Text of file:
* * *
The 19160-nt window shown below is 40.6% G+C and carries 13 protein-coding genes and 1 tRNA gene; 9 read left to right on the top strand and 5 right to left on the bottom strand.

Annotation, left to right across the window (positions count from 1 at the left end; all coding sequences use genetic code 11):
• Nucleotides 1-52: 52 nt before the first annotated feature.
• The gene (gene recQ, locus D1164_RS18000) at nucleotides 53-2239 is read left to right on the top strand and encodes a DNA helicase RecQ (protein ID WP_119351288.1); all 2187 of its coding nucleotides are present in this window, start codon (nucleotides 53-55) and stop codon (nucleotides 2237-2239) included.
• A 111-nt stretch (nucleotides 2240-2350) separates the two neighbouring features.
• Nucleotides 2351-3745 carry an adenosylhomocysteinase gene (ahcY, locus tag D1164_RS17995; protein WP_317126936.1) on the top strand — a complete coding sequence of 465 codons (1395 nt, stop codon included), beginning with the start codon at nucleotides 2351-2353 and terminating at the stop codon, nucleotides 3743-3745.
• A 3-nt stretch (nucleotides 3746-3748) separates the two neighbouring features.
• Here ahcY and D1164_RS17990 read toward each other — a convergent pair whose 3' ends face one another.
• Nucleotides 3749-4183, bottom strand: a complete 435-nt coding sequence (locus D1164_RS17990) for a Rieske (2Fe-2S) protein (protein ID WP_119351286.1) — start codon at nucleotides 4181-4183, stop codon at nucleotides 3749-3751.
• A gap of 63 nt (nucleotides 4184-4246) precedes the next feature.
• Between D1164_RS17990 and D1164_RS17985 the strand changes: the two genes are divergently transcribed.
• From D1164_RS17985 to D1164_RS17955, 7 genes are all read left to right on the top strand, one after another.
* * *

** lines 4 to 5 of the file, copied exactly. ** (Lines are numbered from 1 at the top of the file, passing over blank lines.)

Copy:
• The gene (gene recQ, locus D1164_RS18000) at nucleotides 53-2239 is read left to right on the top strand and encodes a DNA helicase RecQ (protein ID WP_119351288.1); all 2187 of its coding nucleotides are present in this window, start codon (nucleotides 53-55) and stop codon (nucleotides 2237-2239) included.
• A 111-nt stretch (nucleotides 2240-2350) separates the two neighbouring features.